Here is a man who logged nearly 4,000 hours in outer space. Here is a man who has glanced right and seen our immense planet – the only astronomical object known to harbour life – as a little blue marble with white swirls, then glanced left and gazed into the largely empty clearance between the stars and galaxies.

Do you try to trade on that distinction or recapture lightning in a bottle? Do you somehow reconcile that you’re going to have interesting thoughts for the rest of your life, but are done sharing them? Do you allow yourself to get bored, isolated, and sedentary?

Maybe it’s none of the above. Instead, maybe there’s an opportunity to recognize the singular journey life has taken you on. To the degree where, if you’re up for the challenge, your ongoing objective shifts to packaging your unique vantage point in a manner that will prove useful to others.


A singular commitment to “thinking like an astronaut” – keeping your head in a crisis and improvising good solutions to tough problems when every second counts – afforded Hadfield the resources to make good on a lifetime of deep-rooted interstellar ambition. It furnished him with a different view of the world, both literally and metaphorically.

By promoting this same mindset across a multitude of outlets for anyone interested to take advantage of, he may be able to help earthbound humans achieve a similar level of prosperity and happiness in their lives. It’s mostly a matter of changing your perspective.

When he’s not booked for international speaking engagements or penning bestsellers like You Are Here: Around the World in 92 Minutes and An Astronaut’s Guide to Life on Earth, he’s sharing his knowledge of space in a new MasterClass video series, which is designed to aid future astronauts and space tourists with their own missions. And when he’s not sharing that knowledge, he can be found in the classroom of his alma mater, University of Waterloo, where he teaches aviation and helps with studies in the health sciences department. And when he’s not in that classroom, he is off mentoring Canadian Space Agency astronauts informally, despite his retirement. And repeat.

Hadfield’s meteoric trajectory, in a large sense, has been about taking those years spent in worst-possible-scenario training and embracing the importance of a “pessimistic view” to propel himself forward. According to him, blind optimism results in disappointment. While optimistic goals are fine observed through a pragmatic lens, it’s important to acknowledge that things can and will go wrong. As such, contingency plans are crucial and will help you better deal with what life throws at you. That’s the power of negative thinking, and ultimately the solution to tackling fear – something an astronaut would be well acquainted with.

“How do you not be afraid, or how do you deal with fear, is a worthwhile question to ask,” he says. “To me, it’s an indicator that I’m not prepared for what’s about to happen. If you [have that] rising panic feel and [you get] butterflies in your stomach, that’s your body telling you that you didn’t get ready for what’s about to happen.”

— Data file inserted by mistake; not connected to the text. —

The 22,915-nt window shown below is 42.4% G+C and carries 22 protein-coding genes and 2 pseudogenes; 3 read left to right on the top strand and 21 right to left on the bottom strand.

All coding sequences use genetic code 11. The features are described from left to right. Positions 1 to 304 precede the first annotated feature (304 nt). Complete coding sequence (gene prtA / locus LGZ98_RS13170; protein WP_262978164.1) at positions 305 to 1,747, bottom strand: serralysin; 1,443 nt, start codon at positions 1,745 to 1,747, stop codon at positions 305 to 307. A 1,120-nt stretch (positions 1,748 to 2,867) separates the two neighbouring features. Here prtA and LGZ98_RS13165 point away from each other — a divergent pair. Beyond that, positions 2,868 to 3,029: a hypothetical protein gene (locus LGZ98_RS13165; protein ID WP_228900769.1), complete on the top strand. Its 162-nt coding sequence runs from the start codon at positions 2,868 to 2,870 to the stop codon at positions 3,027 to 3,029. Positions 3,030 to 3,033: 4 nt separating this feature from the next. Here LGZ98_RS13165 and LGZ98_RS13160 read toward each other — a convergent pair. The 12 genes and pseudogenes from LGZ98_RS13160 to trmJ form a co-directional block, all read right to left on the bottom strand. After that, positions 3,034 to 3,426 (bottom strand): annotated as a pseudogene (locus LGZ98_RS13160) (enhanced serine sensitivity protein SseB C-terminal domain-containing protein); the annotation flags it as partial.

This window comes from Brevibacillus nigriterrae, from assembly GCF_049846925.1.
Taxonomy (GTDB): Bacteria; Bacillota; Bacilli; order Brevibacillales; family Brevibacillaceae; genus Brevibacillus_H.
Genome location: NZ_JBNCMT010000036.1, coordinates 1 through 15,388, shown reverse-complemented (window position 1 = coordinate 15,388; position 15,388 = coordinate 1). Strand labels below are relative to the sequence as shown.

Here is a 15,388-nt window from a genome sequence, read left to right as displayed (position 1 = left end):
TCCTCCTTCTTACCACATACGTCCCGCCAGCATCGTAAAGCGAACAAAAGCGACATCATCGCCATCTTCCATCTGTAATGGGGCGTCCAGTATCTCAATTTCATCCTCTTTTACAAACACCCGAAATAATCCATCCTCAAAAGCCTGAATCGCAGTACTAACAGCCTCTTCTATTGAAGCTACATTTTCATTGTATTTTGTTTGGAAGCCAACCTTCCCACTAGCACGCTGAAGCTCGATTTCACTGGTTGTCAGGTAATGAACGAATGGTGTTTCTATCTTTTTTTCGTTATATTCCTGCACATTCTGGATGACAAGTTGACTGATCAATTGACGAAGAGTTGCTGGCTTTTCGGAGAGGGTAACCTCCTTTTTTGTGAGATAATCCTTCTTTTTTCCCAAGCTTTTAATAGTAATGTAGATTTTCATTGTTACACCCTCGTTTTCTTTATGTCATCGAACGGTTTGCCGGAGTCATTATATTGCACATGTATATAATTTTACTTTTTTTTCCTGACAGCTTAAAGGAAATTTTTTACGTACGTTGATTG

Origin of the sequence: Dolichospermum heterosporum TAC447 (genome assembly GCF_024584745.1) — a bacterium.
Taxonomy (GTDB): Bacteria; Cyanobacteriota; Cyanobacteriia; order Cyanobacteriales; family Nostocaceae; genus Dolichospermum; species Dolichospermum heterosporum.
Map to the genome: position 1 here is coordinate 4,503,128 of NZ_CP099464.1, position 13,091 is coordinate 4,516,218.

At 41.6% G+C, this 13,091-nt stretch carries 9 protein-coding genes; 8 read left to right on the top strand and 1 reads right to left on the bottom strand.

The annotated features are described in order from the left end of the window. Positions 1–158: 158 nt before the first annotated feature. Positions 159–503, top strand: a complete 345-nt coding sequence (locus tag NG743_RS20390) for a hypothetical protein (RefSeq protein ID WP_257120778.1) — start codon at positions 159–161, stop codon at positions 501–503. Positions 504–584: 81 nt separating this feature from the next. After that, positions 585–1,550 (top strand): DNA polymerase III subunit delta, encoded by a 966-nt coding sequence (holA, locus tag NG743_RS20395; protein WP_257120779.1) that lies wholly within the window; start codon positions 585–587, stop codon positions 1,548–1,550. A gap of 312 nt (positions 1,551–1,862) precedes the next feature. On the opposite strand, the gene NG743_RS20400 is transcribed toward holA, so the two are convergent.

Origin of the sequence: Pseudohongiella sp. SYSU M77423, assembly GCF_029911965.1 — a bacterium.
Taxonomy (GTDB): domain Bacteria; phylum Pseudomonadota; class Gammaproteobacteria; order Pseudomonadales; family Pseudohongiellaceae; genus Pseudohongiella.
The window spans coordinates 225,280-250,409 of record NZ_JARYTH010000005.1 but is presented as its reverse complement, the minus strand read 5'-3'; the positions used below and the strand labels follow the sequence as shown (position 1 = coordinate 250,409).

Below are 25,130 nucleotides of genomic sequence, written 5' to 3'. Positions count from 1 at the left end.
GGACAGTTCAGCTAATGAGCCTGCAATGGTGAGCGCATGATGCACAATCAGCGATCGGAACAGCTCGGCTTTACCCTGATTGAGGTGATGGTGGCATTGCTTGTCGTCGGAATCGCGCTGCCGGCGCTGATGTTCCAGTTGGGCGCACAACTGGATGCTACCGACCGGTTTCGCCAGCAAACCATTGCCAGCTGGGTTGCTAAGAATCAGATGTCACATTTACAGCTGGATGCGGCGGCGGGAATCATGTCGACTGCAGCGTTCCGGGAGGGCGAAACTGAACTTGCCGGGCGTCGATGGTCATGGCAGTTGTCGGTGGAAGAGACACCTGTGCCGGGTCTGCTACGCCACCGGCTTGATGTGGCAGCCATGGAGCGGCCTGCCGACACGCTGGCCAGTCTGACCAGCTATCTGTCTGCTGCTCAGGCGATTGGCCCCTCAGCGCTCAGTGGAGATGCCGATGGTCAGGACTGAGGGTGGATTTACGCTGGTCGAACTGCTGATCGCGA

An expert in navigating the space outside of his comfort zone, Hadfield advocates that fear is ultimately the result of the unfamiliar. “Things aren’t scary. Sometimes people are just scared. We often confuse the two,“ he says. “[People] say, ‘Boy, isn’t flying a spaceship scary?’ The spaceship doesn’t care, [it’s] just a thing. The real question is, did you learn how to ride it properly so that you’re no longer afraid? To me the greatest antidote to fear is competence, and that’s what I always work on. There’s always time available. Get ready for the things that are liable to happen.”

These real, actionable insights comprise the bouquet of flowers that is Hadfield’s entire life. Pick out of it as you will; whatever helps you out.

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Successful people rely on themselves. They don’t seek permission to do what they want and they certainly don’t allow others to slow them down by relying on them. They have belief and confidence in their ability to achieve their dreams.

Chris Hadfield wasn’t destined to be an astronaut. He had to turn himself into one. And if he had his druthers, it would be solely up to him whether he was judged to be successful or not. The same goes for whether he measured up to his earliest benchmarks of greatness.

When he reaches the end of the road and reminisces – sitting in his rocking chair at the old folks’ home, talking about how great he was when he was younger – Hadfield hopes some of the amazing things we’re eventually able to do will be the direct result of decisions he made during his own life.

Until then, he equates carrying the huge tranche of legacy he does to being an oarsman in a gigantic vessel, one that is never going to stop. How far will he be able to move the ship forward? Presumably right to the extreme limits of understanding and achievement in areas yet to be explored or developed.

To the final frontier – and beyond.